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“General Iriberri is now the point man for making sure the Philippine armed forces stop committing abuses and respect human rights,” said Phelim Kine, deputy Asia director at Human Rights Watch. “It’s his responsibility to ensure the military meets its international legal obligations throughout the Philippine archipelago.”

Iriberri should ensure prompt, transparent, and impartial investigations of abuses in which military personnel are implicated, and take appropriate action against personnel responsible, Human Rights Watch said.

Philippine military personnel continue to be implicated in violations of international humanitarian law in armed conflict situations involving the communist New People’s Army and Moro insurgents. Abuses include arbitrary arrests, torture and unlawful killings of civilians and rebel fighters in custody. The armed forces should uphold international humanitarian law in conflict areas and Iriberri should ensure accountability for AFP abuses.

Iriberri should also investigate and appropriately punish military elements implicated in the harassment of activists, which includes red-baiting – the practice of publicly smearing government critics as state enemies – that in many instances has resulted in attacks against the subjects of the harassment.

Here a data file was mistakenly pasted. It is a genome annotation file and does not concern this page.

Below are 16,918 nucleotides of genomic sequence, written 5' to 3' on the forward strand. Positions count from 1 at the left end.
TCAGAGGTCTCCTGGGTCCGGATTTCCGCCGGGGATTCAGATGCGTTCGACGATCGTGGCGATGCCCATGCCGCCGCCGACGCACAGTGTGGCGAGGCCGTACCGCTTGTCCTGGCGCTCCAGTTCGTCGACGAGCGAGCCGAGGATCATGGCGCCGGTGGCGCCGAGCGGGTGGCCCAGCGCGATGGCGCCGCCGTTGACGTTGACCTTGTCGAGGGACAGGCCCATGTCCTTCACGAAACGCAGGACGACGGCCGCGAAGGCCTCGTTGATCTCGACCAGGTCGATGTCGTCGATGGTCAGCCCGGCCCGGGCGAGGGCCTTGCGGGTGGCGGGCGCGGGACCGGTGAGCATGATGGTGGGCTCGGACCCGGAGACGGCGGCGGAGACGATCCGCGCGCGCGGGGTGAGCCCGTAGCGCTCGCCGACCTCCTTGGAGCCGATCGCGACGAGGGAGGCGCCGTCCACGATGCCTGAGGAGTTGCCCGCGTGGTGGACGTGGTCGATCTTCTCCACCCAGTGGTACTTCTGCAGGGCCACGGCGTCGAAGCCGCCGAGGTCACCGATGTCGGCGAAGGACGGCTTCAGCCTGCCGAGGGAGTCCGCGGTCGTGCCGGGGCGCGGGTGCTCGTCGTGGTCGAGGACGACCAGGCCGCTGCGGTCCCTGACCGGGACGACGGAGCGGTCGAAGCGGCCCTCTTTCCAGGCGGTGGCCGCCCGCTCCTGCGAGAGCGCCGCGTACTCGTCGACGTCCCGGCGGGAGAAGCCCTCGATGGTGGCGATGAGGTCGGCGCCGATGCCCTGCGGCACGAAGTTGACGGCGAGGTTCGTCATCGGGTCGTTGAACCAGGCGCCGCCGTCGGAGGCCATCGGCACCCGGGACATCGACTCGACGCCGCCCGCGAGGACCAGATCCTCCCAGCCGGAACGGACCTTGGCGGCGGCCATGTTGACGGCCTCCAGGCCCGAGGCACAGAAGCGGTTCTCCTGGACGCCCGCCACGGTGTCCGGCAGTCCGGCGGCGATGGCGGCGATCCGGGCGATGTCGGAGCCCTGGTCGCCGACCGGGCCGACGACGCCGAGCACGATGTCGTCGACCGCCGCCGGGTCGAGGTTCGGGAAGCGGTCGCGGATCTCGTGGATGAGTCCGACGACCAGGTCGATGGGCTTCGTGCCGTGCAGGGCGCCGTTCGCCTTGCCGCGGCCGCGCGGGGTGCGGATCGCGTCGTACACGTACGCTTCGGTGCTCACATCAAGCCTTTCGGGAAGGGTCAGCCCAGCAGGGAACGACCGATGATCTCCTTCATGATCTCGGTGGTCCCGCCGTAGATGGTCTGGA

The chief of staff should likewise ensure effective command and control of paramilitary groups, which have long been responsible for serious human rights abuses. Until such abusive units are disarmed and disbanded, the AFP will be responsible for ensuring that they act in accordance with the law, Human Rights Watch said.

To start with, the AFP’s Human Rights Office should be reformed because it has not lived up to its mandate and responsibilities. Transforming the AFP Human Rights Office into a more responsive arm of the military requires a clear statement from Iriberri regarding the importance of this office to promote and protect human rights.

The military should also join the new international Safe Schools Declaration, which has been signed by 47 countries. The declaration is a political commitment to do more to protect students, teachers, and schools from the negative consequences of armed conflict.